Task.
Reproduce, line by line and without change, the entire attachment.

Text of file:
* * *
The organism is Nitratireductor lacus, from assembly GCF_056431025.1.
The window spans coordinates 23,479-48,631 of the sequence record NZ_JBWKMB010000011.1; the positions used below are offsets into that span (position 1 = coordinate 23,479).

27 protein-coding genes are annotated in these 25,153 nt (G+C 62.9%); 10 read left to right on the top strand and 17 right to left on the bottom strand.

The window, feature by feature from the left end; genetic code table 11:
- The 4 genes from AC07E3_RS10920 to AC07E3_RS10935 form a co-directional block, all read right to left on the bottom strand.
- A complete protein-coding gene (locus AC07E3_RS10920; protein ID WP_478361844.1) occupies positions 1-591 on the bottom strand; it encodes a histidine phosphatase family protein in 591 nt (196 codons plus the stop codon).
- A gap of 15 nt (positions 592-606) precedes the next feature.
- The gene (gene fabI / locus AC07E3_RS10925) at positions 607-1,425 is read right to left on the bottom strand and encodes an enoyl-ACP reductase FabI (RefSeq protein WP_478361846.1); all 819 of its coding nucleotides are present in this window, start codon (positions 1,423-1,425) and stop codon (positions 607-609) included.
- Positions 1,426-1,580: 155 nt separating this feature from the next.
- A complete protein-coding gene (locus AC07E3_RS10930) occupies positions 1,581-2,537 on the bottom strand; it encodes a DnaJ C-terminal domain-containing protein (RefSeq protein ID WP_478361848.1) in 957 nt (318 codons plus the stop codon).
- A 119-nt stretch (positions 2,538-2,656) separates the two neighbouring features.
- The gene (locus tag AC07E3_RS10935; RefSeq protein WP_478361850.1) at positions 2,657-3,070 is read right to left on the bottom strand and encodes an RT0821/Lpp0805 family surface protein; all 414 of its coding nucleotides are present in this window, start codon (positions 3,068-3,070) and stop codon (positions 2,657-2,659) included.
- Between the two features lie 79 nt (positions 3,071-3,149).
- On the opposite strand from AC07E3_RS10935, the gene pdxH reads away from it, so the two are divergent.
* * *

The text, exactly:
The organism is Nitratireductor lacus, from assembly GCF_056431025.1.
The window spans coordinates 23,479-48,631 of the sequence record NZ_JBWKMB010000011.1; the positions used below are offsets into that span (position 1 = coordinate 23,479).

27 protein-coding genes are annotated in these 25,153 nt (G+C 62.9%); 10 read left to right on the top strand and 17 right to left on the bottom strand.

The window, feature by feature from the left end; genetic code table 11:
- The 4 genes from AC07E3_RS10920 to AC07E3_RS10935 form a co-directional block, all read right to left on the bottom strand.
- A complete protein-coding gene (locus AC07E3_RS10920; protein ID WP_478361844.1) occupies positions 1-591 on the bottom strand; it encodes a histidine phosphatase family protein in 591 nt (196 codons plus the stop codon).
- A gap of 15 nt (positions 592-606) precedes the next feature.
- The gene (gene fabI / locus AC07E3_RS10925) at positions 607-1,425 is read right to left on the bottom strand and encodes an enoyl-ACP reductase FabI (RefSeq protein WP_478361846.1); all 819 of its coding nucleotides are present in this window, start codon (positions 1,423-1,425) and stop codon (positions 607-609) included.
- Positions 1,426-1,580: 155 nt separating this feature from the next.
- A complete protein-coding gene (locus AC07E3_RS10930) occupies positions 1,581-2,537 on the bottom strand; it encodes a DnaJ C-terminal domain-containing protein (RefSeq protein ID WP_478361848.1) in 957 nt (318 codons plus the stop codon).
- A 119-nt stretch (positions 2,538-2,656) separates the two neighbouring features.
- The gene (locus tag AC07E3_RS10935; RefSeq protein WP_478361850.1) at positions 2,657-3,070 is read right to left on the bottom strand and encodes an RT0821/Lpp0805 family surface protein; all 414 of its coding nucleotides are present in this window, start codon (positions 3,068-3,070) and stop codon (positions 2,657-2,659) included.
- Between the two features lie 79 nt (positions 3,071-3,149).
- On the opposite strand from AC07E3_RS10935, the gene pdxH reads away from it, so the two are divergent.